Why Tiffany is selling a $1,000 ‘tin’ can
Tiffany is hoping its glittery new $1,000 “tin” can will help catch the eyes of Millennial shoppers.
Or maybe it will be a $9,000 spool of yarn that does it. Or a $10,000 bird’s nest or $425 protractor. All in sterling silver, of course.
The iconic jeweler recently announced a new luxury home and accessories collection of “everyday objects.” The line was “born out of the notion that beautiful things should not be limited to special occasions,” Tiffany said.
“I think what makes the collection unique is that it incorporates the best quality, craftsmanship and design with a level of functionality that allows you to use these things every day,” added Reed Krakoff, Tiffany’s chief artistic officer.
“Functional” was not a word used by many social media users when discussing the collection, however. “This $1,000 tin can is the new $80 rock in a pouch,” one Twitter user wrote, referring to Nordstrom’s notorious $85 leather-wrapped stone.
“For when you have way, way more 💰 than sense,” said another. On Instagram, one commenter wondered “what am I to do with a worthless $10,000 bird nest?”
But online snark doesn’t mean Tiffany missed the mark, said Brian Tunick, an analyst with RBC Capital Markets. In fact, it may have been part of the plan. “If they can create a little buzz around it, [the line] will be viewed as a victory,” Tunick noted.
The collection could help solve two of Tiffany’s big problems, Tunick said: The store is suffering from reduced foot traffic and isn’t attracting Millennial shoppers.
Now, people may stop by a Tiffany store once or twice a year to buy an expensive gift for a special occasion. An expanded home accessories line with more than 1,280 items ranging in price from $25 to $10,000 could lure people in on a more regular basis, according to an RBC analysis of the collection.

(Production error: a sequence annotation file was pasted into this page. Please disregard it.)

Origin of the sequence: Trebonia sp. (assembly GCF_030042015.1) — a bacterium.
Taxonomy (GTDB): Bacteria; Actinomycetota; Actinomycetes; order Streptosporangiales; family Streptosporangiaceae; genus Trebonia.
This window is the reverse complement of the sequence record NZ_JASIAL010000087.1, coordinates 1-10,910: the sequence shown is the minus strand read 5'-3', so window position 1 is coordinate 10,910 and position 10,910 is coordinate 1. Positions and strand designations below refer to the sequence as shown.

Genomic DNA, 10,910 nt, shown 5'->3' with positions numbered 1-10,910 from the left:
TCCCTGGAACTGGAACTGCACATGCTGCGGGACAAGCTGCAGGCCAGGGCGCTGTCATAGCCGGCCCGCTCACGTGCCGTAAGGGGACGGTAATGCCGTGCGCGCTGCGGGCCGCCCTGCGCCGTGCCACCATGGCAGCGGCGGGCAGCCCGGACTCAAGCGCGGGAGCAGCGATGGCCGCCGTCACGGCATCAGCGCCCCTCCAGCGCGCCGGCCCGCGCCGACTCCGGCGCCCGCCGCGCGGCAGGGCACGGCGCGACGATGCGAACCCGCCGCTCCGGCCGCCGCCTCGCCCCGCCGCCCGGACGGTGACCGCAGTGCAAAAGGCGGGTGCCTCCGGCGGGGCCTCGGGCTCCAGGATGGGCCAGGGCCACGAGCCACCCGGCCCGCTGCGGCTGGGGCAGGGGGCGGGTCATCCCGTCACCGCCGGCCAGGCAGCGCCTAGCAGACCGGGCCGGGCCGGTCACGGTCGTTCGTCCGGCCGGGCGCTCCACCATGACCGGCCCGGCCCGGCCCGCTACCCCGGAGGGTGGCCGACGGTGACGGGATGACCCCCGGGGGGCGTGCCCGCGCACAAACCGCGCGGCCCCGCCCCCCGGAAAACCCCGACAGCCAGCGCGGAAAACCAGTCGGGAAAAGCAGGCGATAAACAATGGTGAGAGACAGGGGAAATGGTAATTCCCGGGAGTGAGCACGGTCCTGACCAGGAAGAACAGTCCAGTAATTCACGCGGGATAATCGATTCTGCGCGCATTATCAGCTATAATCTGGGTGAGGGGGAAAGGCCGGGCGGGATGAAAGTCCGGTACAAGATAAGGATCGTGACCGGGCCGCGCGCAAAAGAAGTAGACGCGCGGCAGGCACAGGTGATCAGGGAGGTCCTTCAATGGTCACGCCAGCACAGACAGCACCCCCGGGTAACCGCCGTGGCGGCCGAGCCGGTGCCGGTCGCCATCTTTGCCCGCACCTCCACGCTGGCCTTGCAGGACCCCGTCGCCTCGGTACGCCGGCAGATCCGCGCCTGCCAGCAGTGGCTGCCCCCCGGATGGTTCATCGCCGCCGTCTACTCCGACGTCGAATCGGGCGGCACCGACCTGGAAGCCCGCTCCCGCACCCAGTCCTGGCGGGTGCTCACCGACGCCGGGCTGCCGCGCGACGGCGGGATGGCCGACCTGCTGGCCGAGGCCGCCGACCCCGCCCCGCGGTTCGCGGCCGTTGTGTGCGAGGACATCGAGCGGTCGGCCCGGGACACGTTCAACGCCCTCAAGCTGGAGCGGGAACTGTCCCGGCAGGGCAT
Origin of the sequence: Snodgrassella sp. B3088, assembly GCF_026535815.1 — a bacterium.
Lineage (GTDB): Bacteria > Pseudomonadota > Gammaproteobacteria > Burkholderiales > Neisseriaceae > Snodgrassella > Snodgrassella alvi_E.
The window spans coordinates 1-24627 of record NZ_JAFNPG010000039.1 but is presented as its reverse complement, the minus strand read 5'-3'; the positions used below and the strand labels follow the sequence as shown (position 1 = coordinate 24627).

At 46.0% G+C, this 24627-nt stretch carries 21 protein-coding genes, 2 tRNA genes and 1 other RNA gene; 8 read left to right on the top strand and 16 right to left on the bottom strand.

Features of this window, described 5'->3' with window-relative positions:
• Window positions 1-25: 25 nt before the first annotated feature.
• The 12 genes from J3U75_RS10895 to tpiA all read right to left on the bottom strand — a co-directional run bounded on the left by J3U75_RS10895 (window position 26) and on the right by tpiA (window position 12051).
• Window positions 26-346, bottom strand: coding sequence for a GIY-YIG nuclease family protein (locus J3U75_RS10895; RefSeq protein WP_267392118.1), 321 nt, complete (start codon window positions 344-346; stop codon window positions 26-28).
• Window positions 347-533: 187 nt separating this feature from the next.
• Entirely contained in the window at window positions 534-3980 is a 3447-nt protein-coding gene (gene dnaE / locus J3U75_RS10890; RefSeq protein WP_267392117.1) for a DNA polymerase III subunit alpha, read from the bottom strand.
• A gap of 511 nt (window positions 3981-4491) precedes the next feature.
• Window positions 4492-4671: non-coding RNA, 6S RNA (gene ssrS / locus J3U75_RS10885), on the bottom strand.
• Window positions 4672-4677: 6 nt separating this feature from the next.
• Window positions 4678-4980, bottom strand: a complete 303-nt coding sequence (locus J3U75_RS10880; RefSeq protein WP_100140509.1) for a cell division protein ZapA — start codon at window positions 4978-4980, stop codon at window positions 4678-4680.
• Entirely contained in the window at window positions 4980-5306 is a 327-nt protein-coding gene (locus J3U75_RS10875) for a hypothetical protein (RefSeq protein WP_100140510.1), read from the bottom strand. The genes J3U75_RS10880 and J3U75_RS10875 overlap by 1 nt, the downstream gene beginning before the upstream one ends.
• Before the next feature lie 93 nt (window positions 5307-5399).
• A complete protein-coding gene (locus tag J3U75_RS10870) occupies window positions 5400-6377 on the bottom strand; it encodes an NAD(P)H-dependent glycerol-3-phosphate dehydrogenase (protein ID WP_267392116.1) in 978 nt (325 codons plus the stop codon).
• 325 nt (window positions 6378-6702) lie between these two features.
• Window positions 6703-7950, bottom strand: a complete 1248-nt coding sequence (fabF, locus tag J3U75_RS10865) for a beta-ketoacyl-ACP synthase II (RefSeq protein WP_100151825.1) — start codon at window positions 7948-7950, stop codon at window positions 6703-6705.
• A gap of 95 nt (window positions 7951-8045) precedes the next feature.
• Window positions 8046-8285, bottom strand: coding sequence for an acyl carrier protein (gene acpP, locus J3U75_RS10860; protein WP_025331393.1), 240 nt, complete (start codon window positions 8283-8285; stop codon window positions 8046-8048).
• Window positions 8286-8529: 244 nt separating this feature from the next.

Items from the collection will be featured in Tiffany’s first-ever cafe, opening in its flagship 5th Avenue location on Friday. The Blue Box Cafe is part of the New York City store’s fourth-floor renovation, which Krakoff described as “experimental and experiential,” adding that it is “a modern luxury experience.”
It’s important for Tiffany to cultivate a relationship with Millennial customers now, explained Tunick, so that the shoppers will keep the retailer in mind later in life, when they may want and be able to afford Tiffany’s more expensive items.
And curious, or skeptical, young shoppers might be encouraged by the online conversation around the new items to walk into the store and check out the objects for themselves.
“Trying to increase the frequency of traffic into the stores is certainly the number one objective,” Tunick said. So if someone who walked into the store to catch a glimpse of a $10,000 bird’s nest walked out with a $25 shot glass, that could be considered a win.
Tiffany acknowledged a certain ironic sensibility to the collection. “These covetable accessories possess a whimsical wink that is quintessentially Tiffany,” the company said in a statement. “The luxury house is known for its tongue-in-cheek approach to design.”
Tunick said that analysts have “been anxiously waiting for this collection for about a year now.”
Since the start of 2017, Tiffany has replaced its CEO and installed Krakoff in the new position of Chief Artistic Officer. Before the shakeup, Tiffany’s management tried to court Millennials by making Lady Gaga the face of a new fashion jewelry collection, Tiffany HardWear.
But, Tunick said, the company wasn’t moving very quickly. “This is sort of the first step in moving fast enough,” he said of the new line.
The line hit stores on November 1.